With so many types of tile on the market, choosing the right one can be confounding. If you’re looking to renovate your bathroom, kitchen, or outdoor patio, you have a lot to consider: different price ranges, materials, and, of course, styles.
So how do you decide between ceramic or porcelain, cement or terra cotta? It all comes down to where you want to install the tile, the amount you’re willing to spend, and your personal taste.
Whether you’re looking to line the shower in your newly updated bathroom or the floor of your back porch, deciding on the perfect tile is all about knowing what’s out there. Here’s a guide to some of the most popular types.
Price: $2 to $15 per square foot
Pros: Porcelain is considered a low-maintenance tile, and it’s waterproof too, making it a hit for homeowners.
Lee Handelman, owner of Ideal Tile in Stamford, CT, says porcelain tile is the most durable.
“It’s ideal for flooring and walls in residential and commercial properties,” he says. “Porcelain works great in modern, transitional, and classic homes, and is wonderful in bathrooms, kitchens, entryways, mudrooms, and basements.”
Cons: There tend to be fewer options for colors, textures, and finishes.
Price: $3 to $30 per square foot
Pros: Another waterproof tile that’s fairly durable, ceramic tile is often recommended for use on indoor walls such as your shower wall or kitchen backsplash. It also boasts the largest range of colors, patterns, and finishes of all types of tile on the market.
Cons: Because ceramic is softer than porcelain, Handelman says, it’s not the best option for use on heavily trafficked floors.
Price: 99 cents to $18 per square foot
Pros: If you prefer a natural look, look no further than stone tile.
“Tiles made of natural stone offer durability and the beauty of color variation,” says Matt Michaels, an expert from Lowe’s Home Improvement. It’s hardy and durable, too, and especially good for use in showers and outdoor surfaces.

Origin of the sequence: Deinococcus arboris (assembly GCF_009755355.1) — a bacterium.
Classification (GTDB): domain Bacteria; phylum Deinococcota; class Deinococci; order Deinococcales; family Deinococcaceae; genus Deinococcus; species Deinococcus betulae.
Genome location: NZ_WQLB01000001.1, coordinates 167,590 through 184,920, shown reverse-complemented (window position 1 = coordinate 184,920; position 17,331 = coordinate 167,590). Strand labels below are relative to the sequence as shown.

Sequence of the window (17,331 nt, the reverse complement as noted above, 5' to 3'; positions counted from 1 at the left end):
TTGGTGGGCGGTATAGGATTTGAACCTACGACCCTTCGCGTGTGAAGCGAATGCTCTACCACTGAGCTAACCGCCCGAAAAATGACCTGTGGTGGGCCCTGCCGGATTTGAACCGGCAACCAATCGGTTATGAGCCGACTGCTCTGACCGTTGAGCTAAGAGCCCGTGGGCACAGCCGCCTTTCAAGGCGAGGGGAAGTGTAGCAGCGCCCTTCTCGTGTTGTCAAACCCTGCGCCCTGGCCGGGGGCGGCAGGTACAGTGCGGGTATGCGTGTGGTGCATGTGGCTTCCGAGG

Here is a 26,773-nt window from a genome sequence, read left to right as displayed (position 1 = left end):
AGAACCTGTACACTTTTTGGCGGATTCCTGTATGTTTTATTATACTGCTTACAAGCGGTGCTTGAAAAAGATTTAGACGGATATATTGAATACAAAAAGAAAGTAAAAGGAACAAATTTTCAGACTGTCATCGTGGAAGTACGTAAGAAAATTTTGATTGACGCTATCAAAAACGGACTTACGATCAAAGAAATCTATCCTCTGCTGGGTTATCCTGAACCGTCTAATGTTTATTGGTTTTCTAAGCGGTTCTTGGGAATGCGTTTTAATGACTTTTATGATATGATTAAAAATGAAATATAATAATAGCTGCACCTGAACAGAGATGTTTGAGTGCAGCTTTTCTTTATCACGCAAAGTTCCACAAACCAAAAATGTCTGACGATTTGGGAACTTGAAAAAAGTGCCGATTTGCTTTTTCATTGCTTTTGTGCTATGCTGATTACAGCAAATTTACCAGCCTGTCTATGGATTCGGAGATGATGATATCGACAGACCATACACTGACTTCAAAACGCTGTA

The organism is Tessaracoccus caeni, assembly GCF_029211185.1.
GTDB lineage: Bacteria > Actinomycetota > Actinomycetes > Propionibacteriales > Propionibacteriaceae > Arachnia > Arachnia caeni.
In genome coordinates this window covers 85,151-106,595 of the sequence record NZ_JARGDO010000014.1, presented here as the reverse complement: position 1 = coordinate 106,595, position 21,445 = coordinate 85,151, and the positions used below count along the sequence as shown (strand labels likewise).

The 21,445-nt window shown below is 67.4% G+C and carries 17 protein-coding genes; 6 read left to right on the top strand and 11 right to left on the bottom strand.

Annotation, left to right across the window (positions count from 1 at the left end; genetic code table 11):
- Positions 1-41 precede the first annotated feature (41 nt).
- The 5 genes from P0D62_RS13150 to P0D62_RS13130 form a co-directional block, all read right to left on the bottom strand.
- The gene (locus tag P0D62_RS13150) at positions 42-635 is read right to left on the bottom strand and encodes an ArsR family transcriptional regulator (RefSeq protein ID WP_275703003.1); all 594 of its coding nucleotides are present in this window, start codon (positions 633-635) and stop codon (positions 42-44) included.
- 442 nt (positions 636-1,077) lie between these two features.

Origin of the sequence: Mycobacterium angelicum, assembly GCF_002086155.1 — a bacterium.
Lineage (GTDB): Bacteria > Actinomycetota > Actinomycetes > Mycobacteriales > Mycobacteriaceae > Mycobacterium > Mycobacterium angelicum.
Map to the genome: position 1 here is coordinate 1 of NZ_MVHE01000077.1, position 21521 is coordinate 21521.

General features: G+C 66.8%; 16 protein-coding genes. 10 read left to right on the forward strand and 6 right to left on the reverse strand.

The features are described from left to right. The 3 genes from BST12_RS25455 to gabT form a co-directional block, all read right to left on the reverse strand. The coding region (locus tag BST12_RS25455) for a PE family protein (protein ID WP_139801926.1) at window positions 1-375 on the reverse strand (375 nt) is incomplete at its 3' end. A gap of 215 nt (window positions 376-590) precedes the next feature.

Cons: Although stone tile is recommended for water-logged areas such as the shower, if you don’t seal it before use, it won’t be stain- or water-resistant. Michaels says you need to take that extra step (and cost) into account.
Price: 88 cents to $3.79 per square foot
Pros: Terra-cotta tiles are made of the same material as clay garden pots, which offers a gorgeous, earthy color to the tile. They can be used in floors, counters, and walls, and they tend to last a long time if you take proper care of them.
Cons: Terra-cotta tiles require some serious care.
“The tiles are very absorbent and should be treated and sealed for indoor use,” Michaels says. It’s especially important to ensure your seal job is well-done if you’re going to use terra-cotta tiles in your kitchen, lest they be damaged by water.
Price: 98 cents to $40.74 per square foot
Pros: These are available as both mosaic collections with a mesh backing and as individual tiles. Available in countless colors, glass tile is often used for kitchen backsplashes and as a decorative accent.
Cons: Glass is among the most expensive tile, and is generally difficult to install. You’ll probably need to hire an expert to handle the job, which increases the cost of the project.
Price: $14 to $30 per square foot
Pros: One of the most popular types of tile right now, cement tile is typically poured by hand, ensuring that you’ll wind up with a unique product. Available in a variety of colors, Handelman says cement is cropping up in both modern and traditional homes these days as it offers rich, dramatic colors for floors and walls.
Cons: Cement tiles need to be sealed, and require ongoing maintenance—including the need for special neutral cleaning materials.
Price: $10 to $50 per square foot
Pros: Another favorite of homeowners who adore bringing textures from the outdoors in, a natural stone marble can add a lot of depth and richness to a space. A great match for any decor, marble comes in a variety of colors, and there are now mosaic tiles on the market to add texture too.
Cons: Marble is a porous material, with requires sealing and similar upkeep to cement. Also: At the high end, these tiles can be seriously expensive.
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